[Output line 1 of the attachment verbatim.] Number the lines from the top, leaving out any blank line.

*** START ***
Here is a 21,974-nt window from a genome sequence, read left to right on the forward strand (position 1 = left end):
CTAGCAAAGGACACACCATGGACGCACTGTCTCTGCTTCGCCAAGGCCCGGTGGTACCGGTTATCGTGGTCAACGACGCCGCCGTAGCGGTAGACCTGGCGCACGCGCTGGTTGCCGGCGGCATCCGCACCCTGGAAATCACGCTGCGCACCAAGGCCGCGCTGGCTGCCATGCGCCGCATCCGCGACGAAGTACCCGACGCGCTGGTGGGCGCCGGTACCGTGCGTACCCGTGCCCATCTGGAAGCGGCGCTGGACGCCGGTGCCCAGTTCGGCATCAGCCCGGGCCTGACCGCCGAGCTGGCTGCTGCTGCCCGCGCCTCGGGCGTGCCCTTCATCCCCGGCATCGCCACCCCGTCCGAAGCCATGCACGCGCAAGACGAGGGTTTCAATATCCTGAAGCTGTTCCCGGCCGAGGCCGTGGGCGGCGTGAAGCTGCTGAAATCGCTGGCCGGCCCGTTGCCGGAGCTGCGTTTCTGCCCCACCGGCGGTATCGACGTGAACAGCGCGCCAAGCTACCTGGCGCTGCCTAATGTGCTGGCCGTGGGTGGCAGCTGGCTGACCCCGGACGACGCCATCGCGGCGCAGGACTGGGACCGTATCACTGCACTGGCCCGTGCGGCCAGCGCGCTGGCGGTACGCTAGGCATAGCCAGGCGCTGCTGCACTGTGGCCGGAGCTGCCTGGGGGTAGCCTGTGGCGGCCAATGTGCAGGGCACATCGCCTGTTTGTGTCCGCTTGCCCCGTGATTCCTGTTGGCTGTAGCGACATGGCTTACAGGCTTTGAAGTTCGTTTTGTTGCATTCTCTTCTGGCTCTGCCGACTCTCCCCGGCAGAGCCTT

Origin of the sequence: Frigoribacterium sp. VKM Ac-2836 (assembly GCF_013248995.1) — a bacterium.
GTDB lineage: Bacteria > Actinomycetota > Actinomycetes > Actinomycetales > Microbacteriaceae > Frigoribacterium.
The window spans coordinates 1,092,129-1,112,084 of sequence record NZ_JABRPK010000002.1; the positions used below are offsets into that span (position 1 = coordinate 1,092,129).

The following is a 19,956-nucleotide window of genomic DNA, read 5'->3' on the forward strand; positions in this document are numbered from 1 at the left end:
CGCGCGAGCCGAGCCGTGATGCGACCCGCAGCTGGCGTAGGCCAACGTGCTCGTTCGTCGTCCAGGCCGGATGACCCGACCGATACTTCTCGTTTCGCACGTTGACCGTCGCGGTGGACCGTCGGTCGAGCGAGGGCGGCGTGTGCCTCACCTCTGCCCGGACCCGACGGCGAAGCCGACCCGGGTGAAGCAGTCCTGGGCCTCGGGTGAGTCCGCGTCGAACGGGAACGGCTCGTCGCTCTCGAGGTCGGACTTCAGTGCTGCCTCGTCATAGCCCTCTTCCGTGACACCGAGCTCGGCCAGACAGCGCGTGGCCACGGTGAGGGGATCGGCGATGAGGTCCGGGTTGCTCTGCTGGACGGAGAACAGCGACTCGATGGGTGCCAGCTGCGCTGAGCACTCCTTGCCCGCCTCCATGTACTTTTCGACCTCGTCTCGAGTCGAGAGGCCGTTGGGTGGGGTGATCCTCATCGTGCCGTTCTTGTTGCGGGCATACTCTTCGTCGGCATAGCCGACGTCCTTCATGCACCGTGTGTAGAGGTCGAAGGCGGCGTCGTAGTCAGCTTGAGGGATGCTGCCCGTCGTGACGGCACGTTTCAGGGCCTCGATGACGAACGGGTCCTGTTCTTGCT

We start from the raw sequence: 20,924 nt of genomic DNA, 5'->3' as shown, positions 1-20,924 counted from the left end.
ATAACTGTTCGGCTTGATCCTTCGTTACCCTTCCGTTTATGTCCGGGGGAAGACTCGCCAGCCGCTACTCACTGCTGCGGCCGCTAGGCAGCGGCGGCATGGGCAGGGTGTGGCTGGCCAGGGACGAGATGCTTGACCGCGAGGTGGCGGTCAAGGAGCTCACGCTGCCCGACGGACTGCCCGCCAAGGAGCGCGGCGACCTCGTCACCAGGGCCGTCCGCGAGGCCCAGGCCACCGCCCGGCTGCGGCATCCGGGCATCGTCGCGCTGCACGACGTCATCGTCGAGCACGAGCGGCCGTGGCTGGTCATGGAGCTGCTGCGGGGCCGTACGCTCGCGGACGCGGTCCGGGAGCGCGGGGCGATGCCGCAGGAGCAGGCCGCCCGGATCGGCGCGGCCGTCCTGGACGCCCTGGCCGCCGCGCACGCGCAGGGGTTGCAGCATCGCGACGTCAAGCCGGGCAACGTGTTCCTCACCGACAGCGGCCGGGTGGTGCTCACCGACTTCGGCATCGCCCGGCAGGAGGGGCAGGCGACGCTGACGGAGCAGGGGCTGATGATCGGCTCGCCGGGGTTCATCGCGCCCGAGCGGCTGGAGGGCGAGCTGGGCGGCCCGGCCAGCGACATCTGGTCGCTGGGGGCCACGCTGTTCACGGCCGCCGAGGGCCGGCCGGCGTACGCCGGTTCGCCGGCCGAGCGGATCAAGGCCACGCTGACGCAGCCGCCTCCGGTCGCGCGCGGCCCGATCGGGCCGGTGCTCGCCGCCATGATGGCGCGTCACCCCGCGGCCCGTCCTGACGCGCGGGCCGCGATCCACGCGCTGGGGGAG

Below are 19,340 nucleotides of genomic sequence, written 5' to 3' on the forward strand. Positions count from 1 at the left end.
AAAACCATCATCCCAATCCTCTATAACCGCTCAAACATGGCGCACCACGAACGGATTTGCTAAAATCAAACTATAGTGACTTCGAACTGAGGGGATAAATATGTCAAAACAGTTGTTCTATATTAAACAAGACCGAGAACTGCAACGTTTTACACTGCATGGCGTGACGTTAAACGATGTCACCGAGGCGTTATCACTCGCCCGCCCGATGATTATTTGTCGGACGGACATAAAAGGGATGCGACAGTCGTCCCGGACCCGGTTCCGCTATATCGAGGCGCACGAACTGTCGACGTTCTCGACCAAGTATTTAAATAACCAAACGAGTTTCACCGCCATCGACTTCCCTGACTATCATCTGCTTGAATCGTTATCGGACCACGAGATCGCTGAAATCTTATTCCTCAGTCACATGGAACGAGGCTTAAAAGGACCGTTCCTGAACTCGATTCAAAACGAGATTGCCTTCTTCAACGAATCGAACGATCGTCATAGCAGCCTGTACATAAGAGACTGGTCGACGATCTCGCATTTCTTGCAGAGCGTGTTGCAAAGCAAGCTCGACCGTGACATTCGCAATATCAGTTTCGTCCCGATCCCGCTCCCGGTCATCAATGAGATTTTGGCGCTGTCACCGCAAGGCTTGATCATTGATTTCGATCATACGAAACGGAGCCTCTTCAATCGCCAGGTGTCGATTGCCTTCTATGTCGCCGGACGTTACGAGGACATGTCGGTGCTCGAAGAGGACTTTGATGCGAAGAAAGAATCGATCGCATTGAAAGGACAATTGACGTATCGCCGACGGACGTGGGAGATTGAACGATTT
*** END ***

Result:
Here is a 21,974-nt window from a genome sequence, read left to right on the forward strand (position 1 = left end):